Once upon a time … Holy Sepamaria … GC7DCXZ … what have I calculated …

There must be a better way. The banks can do it too.

And once again an adventurous journey to a new function began. The goal was clear: the function should calculate check digits, check numbers for correctness and calculate missing digits.

To better familiarize myself with the topic of check digits, I started with simple numbers: the German tax ID, the UIC, the ISBN and the IMEI. Just numbers, no letters, no special cases. After the first step was successful, I moved on to the next stage: the EAN or GTIN. Again, it was just a simple number, but with different lengths – 8, 12, 13, 14 digits – which had to be recognized and processed. This was also manageable. The next challenge was bold: EURO banknotes and their control number. Here, letters came into play for the first time and two different versions. The first series until 2013 and the second series from 2013, which differ in their structure. But this was also mastered.

So only the final opponent awaited: the IBAN.

Even the first glance at the German and English Wikipedia made me shudder. Standardization my ass. Only the two characters of the country code and the following two check digits were standardized. The rest was left to the nations. And they were inventive:

AD – AndorraAD2!n4!n4!n12!c
DE – GermanyDE2!n8!n10!n
PK – PakistanPK2!n4!a16!c
XK – KosovoXK2!n4!n10!n2!n

But SWIFT and the IBAN registry didn’t let me down. The only challenge was

  • to harmonize the three sources,
  • to develop a data model for the structure of the IBAN,
  • to type in what felt like 100 country-specific data and
  • to develop an algorithm that would cover all these special cases.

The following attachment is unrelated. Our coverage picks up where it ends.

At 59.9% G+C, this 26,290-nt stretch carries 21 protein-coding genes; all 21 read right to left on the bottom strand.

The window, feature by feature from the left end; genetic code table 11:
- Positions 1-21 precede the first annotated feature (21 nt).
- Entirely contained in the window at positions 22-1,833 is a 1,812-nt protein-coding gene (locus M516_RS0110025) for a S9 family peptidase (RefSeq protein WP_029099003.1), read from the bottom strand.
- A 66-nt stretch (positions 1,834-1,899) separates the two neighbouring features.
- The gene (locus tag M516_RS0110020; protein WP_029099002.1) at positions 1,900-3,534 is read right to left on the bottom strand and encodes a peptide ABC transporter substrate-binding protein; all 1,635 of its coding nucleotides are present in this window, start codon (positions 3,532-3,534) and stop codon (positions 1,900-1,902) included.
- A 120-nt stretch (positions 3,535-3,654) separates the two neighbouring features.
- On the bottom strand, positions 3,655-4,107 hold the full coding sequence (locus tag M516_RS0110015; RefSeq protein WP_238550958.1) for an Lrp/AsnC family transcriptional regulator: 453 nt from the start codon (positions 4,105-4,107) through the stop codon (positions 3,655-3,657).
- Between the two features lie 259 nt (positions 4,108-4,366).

But here, too, the devil is in the detail. Because, of course, every nation has its own rules for the sort code and account number. Even if the IBAN is correct, i.e. the check digit matches the character string, it is by no means necessarily valid.

In Germany, for example, there are over 14,000 bank sort codes, all of which have been created according to different standards. And, of course, each bank has its own system for generating account numbers. It’s a good thing that the Bundesbank exists. Here you will not only find biannually updated information on the valid bank codes, but also on the check digit calculation methods.
This would enable a further step to be taken, at least for Germany: checking whether the correct IBAN also stands for a real bank. Only

  • these more than 14,000 bank sort codes need to be entered for the GC Wizard and
  • generalize the approximately 100 check digit calculation methods for the account number and
  • convert them into algorithms.

Good thing it’s Christmas, the nights are long and the weather makes it easy to stay indoors to see if that works in GC Wizard.

The range of functions is slowly growing and a new feature is slowly appearing on the horizon for the next version of the GC Wizard.